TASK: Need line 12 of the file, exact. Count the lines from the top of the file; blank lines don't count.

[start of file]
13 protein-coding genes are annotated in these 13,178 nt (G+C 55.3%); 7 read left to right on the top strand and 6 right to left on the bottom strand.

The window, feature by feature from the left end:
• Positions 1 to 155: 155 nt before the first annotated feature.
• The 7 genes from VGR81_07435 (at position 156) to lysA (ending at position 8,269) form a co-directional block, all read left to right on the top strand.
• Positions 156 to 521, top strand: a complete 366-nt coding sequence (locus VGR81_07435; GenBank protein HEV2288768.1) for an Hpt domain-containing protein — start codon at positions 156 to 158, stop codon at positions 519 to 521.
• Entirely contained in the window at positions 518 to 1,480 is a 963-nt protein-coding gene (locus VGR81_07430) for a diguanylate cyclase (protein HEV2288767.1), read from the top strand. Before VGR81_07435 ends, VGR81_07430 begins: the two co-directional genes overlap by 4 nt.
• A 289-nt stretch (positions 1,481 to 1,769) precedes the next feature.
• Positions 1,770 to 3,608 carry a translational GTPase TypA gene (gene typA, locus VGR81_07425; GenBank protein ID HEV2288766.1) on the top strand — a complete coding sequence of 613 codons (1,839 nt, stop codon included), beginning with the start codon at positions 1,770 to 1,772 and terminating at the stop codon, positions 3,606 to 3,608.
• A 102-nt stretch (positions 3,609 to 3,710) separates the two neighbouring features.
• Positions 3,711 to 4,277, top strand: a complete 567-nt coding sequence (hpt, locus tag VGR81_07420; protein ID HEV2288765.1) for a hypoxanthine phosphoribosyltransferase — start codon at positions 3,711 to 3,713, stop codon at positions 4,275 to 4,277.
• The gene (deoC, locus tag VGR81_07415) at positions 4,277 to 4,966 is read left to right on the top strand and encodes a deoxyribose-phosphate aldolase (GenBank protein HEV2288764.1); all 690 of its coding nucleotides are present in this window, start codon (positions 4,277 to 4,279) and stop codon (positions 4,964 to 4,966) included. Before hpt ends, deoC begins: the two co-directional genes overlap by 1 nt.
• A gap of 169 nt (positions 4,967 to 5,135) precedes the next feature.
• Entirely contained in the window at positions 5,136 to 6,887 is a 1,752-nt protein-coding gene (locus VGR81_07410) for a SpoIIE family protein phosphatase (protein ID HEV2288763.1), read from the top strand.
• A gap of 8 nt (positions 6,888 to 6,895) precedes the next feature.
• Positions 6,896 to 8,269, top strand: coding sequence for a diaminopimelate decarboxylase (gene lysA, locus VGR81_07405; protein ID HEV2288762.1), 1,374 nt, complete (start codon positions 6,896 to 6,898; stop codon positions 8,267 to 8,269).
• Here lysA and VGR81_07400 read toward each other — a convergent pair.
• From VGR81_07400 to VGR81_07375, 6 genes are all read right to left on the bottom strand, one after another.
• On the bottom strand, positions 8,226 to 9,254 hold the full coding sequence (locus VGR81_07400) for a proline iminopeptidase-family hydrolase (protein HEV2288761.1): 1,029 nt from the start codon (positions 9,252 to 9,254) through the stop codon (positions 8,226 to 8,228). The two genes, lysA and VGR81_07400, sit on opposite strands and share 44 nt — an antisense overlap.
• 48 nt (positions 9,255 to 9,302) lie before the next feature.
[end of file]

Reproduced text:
• A gap of 169 nt (positions 4,967 to 5,135) precedes the next feature.